The key to minimizing health risks associated with aging
Researchers hope developing therapies that target CD47 will significantly reduce the impact these health issues have on older individuals and health systems globally.
During old age, some of the body's most important functions, like the formation of new blood vessels, blood flow and metabolism deteriorates. The research team, led by WIMR's Associate Professor Natasha Rogers and Dr. Kedar Ghimire, have discovered that interrupting CD47's ability to function in aging has the potential to slow or stop these dysfunctions.
Associate Professor Rogers, who leads WIMR's Kidney Injury Research Group, says the group studied the role of CD47 in aging in both human and animal models.
"We have identified that, as we age, CD47 levels increase in our blood vessels. In conjunction with this, we also noticed a reduction of self-renewal transcription factors in arteries. These factors help cells divide to make more cells, continuing the cell pool throughout life. We wondered what effects reducing CD47's function would have on vascular and metabolic function in old age," says Associate Professor Rogers.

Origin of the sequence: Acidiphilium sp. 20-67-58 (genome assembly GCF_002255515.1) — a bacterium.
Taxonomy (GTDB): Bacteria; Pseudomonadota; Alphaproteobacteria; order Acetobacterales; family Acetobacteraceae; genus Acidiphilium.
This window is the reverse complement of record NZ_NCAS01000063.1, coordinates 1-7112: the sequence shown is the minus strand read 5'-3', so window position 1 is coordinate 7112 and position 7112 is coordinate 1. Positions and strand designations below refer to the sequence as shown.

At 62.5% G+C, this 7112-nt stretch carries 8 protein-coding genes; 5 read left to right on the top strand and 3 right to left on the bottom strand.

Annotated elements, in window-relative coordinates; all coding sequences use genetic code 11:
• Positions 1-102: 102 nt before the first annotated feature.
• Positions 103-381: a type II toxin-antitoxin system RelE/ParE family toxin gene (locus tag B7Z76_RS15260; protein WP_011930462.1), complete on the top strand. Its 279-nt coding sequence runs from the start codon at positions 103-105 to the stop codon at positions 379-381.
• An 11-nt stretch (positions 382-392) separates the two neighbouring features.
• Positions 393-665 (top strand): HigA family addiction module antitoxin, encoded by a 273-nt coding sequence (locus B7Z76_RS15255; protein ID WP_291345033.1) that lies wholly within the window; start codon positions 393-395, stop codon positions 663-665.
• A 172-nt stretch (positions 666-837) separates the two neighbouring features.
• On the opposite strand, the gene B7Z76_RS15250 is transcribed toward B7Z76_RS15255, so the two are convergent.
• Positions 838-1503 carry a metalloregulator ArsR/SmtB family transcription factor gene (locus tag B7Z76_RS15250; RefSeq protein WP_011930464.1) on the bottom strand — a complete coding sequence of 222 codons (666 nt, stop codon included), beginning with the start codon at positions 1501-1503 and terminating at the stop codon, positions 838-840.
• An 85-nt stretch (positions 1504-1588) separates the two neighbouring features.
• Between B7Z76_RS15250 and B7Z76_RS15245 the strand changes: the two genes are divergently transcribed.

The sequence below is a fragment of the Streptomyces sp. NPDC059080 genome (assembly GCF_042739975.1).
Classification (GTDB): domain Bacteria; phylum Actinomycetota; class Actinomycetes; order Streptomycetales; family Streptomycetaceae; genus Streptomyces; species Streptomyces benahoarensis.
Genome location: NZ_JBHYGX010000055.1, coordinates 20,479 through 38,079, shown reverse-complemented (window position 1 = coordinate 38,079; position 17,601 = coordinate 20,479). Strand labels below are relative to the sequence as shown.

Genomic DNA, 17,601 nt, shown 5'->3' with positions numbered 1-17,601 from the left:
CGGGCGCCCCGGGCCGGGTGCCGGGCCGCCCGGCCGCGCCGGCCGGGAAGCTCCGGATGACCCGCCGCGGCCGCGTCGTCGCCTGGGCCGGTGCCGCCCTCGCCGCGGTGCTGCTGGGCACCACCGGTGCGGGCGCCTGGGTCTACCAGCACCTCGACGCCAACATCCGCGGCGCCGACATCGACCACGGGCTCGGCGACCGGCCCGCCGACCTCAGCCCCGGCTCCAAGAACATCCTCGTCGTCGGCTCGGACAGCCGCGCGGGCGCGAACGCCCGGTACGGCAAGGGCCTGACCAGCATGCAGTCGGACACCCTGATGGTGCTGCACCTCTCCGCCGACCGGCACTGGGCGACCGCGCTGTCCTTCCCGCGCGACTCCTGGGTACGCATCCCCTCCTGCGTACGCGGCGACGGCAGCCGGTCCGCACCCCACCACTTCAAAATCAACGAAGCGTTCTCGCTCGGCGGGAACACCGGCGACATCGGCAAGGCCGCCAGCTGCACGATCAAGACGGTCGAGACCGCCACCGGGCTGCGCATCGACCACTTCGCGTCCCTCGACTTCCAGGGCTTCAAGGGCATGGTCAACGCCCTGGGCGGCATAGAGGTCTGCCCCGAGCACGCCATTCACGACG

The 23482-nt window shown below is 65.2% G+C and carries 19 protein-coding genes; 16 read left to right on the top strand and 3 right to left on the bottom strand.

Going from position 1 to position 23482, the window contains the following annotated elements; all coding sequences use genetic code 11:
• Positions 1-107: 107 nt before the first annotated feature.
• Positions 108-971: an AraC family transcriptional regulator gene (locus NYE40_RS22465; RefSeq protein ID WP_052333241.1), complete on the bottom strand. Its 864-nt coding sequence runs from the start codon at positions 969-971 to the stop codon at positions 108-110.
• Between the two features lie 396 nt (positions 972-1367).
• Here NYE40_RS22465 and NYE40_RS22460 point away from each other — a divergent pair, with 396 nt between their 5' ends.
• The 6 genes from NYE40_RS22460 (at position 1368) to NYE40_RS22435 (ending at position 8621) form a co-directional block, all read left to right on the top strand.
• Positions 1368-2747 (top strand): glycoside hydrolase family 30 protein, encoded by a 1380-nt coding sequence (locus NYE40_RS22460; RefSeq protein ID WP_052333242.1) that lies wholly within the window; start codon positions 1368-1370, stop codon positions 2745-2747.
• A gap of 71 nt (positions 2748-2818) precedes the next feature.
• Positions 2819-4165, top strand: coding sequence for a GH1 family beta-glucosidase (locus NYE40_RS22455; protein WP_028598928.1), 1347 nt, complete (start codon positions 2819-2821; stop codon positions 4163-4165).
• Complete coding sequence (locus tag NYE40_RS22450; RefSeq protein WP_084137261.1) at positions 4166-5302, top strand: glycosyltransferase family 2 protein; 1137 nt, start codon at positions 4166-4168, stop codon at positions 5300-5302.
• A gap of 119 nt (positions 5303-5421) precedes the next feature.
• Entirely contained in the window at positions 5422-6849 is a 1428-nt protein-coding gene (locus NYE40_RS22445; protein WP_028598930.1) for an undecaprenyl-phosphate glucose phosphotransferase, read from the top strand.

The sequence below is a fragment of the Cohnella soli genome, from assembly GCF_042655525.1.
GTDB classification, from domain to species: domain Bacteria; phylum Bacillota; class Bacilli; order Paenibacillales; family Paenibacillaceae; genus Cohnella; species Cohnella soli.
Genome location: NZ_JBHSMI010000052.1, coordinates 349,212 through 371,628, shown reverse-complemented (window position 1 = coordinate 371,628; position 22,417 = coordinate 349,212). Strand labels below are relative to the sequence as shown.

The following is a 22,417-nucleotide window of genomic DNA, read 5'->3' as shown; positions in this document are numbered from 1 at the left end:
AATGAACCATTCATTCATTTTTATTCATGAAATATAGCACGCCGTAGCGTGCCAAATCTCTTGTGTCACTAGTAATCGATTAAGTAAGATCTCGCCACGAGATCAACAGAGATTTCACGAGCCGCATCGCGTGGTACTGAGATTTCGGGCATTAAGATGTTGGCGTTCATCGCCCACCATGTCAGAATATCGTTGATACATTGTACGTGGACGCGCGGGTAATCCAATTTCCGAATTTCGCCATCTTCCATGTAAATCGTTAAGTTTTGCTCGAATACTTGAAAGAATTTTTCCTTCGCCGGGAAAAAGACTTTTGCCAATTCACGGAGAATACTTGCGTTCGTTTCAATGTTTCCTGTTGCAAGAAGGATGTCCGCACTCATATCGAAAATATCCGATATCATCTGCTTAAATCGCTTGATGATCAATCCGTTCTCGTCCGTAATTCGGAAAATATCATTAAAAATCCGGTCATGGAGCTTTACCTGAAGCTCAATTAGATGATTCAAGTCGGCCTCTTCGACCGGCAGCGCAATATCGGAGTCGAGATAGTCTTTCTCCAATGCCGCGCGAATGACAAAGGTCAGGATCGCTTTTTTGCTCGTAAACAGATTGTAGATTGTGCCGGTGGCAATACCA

Dr. Ghimire, who conceptualized and conducted the study, found the answer. "In older mice, we observed that endothelial cells that form the inner lining of arteries showed signs of exhaustion, including decreased proliferation, migration and tube formation. However, when the same cells were devoid of CD47, they did not show signs of this deterioration. We also treated the arteries of older people with a CD47 blocking antibody and observed the same effects," says Dr. Ghimire.
This study indicates that CD47 increases during aging and facilitates the dysfunction of arteries and metabolic balance. If this protein is not allowed to function during aging, many of these health issues can be minimized.
Associate Professor Rogers says, "With the aged population currently at its highest level in human history and expected to increase in coming years, reducing the health risks to older community members has never been more vital. Our findings provide a strong indication that a therapy to target CD47 could minimize some of these serious dysfunctions associated with aging."
Dr. Ghimire says, '"As a next step, we plan to study the consequences of increased CD47 in human metabolism and hope to unravel the effects of CD47 in diabetes."
This research was published in Cells.